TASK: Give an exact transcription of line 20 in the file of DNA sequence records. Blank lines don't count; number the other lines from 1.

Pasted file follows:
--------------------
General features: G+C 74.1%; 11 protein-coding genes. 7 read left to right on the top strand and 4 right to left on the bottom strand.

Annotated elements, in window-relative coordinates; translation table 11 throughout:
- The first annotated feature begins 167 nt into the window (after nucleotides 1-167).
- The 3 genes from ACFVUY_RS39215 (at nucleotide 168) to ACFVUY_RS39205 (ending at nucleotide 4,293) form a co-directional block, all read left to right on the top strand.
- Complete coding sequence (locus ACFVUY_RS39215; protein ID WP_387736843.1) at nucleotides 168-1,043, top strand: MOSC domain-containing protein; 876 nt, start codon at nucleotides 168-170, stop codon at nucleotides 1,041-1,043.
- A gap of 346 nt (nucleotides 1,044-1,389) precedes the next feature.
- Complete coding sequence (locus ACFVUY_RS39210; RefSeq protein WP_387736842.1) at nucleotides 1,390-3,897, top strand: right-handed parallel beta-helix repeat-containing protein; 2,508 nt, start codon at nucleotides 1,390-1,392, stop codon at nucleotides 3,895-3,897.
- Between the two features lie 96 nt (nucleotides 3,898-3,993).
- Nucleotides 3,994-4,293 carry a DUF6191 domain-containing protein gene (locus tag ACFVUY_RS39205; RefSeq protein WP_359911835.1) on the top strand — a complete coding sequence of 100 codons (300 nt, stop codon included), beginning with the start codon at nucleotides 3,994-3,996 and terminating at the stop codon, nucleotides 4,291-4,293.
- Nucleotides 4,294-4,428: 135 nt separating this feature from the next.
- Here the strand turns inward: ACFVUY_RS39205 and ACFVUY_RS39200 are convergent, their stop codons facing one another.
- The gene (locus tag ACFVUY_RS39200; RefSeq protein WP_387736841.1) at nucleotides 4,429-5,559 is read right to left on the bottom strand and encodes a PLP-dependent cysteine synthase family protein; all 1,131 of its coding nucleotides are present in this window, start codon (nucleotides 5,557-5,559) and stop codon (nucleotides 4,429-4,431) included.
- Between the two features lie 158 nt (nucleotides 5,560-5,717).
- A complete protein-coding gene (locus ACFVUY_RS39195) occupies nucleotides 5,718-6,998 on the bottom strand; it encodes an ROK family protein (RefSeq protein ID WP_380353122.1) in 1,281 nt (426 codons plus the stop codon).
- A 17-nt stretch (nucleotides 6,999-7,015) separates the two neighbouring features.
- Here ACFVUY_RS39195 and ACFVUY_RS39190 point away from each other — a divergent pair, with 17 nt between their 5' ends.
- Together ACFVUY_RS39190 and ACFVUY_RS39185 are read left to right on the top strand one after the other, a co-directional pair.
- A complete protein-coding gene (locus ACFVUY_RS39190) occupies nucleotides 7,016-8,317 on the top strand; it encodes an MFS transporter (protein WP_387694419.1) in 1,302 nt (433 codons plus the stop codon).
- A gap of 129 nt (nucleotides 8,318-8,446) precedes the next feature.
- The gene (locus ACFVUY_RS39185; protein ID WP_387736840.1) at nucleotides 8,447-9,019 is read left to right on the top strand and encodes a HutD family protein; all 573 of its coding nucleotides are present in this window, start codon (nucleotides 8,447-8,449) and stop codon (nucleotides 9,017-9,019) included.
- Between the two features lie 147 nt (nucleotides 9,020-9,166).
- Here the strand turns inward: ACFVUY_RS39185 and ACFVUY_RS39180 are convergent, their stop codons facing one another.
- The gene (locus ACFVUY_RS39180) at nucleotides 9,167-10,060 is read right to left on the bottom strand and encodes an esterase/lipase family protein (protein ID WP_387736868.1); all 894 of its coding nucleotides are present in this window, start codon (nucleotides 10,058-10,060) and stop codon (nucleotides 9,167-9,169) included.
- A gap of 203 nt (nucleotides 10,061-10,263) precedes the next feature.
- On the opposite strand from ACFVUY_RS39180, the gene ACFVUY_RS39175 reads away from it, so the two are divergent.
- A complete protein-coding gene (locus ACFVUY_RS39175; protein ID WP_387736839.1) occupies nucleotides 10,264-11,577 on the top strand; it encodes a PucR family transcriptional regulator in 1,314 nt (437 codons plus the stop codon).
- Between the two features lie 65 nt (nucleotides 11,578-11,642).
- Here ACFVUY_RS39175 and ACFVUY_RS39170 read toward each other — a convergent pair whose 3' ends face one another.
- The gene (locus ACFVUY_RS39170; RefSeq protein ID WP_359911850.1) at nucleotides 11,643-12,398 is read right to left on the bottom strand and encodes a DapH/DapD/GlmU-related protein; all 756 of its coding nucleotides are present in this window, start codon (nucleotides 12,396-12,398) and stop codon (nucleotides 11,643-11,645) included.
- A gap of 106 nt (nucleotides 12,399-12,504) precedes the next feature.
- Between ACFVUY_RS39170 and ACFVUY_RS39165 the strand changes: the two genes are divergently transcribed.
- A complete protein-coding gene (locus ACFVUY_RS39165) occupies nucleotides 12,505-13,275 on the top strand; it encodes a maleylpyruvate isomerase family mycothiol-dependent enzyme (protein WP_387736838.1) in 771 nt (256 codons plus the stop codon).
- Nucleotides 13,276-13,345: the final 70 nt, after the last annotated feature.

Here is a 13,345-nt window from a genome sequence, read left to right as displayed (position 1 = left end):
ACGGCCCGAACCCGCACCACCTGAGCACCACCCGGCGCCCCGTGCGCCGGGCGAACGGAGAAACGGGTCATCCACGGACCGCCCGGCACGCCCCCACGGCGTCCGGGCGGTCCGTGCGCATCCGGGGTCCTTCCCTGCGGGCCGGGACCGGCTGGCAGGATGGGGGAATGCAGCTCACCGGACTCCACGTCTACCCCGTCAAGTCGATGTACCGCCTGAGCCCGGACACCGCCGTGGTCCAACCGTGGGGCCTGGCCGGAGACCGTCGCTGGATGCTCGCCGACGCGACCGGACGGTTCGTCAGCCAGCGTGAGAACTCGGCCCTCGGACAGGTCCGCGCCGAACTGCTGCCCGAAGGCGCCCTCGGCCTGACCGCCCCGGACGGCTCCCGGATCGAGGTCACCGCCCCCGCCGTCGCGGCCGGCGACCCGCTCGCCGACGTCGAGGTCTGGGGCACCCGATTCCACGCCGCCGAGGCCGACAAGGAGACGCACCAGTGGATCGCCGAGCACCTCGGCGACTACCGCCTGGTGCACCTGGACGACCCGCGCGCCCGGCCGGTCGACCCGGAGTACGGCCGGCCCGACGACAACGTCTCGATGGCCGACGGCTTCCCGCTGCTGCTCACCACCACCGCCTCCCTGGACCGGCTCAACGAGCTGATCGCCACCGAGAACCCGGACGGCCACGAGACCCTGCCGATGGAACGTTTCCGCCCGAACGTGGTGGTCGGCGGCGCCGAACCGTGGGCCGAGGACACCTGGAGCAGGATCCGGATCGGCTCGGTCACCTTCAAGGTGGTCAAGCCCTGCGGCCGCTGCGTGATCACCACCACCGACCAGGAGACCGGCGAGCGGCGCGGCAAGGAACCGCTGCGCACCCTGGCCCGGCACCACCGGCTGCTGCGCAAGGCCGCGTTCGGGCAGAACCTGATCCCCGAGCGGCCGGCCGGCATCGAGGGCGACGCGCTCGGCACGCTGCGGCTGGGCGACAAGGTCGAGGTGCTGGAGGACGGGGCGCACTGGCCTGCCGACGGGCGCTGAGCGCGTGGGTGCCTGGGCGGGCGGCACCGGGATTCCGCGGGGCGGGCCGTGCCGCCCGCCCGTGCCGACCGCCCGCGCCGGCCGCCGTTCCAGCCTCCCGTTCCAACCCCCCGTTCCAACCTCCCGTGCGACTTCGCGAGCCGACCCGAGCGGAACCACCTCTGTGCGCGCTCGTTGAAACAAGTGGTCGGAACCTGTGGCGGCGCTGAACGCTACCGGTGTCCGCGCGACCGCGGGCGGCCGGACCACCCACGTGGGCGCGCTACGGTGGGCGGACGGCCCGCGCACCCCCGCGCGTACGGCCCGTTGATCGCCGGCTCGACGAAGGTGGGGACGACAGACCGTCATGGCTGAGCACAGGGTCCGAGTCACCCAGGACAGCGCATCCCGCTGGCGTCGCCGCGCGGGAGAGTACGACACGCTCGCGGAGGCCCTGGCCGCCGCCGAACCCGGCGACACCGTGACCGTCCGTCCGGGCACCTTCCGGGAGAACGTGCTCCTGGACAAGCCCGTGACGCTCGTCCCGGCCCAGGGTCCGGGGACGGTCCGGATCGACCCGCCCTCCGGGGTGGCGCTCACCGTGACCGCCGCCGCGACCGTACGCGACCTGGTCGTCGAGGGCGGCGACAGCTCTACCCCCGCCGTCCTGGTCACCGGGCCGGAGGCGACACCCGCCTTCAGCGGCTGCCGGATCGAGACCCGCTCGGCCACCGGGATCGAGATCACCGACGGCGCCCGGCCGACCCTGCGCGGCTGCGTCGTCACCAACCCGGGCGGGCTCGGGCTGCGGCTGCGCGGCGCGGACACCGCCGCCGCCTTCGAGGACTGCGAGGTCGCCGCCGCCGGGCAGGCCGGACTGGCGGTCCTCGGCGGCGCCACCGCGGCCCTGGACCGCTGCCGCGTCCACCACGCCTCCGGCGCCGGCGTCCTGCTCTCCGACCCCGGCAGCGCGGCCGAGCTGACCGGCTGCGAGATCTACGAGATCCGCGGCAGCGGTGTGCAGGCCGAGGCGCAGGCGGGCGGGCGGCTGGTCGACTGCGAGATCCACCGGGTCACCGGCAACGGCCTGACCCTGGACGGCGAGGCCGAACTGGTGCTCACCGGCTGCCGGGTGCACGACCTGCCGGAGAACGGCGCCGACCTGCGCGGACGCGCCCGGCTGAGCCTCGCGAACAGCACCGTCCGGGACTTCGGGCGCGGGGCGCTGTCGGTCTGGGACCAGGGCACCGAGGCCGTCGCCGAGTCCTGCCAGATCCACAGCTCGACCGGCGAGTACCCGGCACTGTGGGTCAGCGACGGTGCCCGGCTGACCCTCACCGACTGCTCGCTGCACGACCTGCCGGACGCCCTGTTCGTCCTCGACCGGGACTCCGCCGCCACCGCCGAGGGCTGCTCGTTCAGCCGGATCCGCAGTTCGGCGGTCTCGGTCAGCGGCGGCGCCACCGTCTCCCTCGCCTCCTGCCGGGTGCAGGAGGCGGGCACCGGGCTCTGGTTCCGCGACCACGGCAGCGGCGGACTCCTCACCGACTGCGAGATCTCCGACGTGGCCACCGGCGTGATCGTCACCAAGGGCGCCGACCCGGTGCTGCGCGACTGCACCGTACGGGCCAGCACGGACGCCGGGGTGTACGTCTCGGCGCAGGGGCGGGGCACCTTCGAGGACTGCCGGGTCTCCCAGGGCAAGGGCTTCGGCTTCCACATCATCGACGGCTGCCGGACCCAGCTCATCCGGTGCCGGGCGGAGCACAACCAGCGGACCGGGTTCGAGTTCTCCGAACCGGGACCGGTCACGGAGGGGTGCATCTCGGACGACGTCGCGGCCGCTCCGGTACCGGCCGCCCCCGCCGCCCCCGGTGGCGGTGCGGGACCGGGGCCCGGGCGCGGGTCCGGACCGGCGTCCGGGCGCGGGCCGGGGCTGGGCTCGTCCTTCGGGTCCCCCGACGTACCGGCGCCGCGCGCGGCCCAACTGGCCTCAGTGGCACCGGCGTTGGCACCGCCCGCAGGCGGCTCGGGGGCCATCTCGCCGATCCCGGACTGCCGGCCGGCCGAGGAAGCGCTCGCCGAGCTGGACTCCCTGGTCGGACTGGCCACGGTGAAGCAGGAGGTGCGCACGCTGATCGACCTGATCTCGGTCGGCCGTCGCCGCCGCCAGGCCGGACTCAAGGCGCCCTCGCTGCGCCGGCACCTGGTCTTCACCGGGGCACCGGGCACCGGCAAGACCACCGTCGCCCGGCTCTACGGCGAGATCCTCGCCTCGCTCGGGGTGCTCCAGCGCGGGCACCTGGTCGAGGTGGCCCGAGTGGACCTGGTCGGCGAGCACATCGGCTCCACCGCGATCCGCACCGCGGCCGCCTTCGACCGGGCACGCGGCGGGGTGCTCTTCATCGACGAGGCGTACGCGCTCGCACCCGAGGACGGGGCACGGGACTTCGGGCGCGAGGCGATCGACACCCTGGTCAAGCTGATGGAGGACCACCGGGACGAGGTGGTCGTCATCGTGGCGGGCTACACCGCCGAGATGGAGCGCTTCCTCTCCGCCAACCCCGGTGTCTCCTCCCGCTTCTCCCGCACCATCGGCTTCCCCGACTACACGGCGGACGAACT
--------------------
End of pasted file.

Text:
- The gene (locus ACFVUY_RS39185; protein ID WP_387736840.1) at nucleotides 8,447-9,019 is read left to right on the top strand and encodes a HutD family protein; all 573 of its coding nucleotides are present in this window, start codon (nucleotides 8,447-8,449) and stop codon (nucleotides 9,017-9,019) included.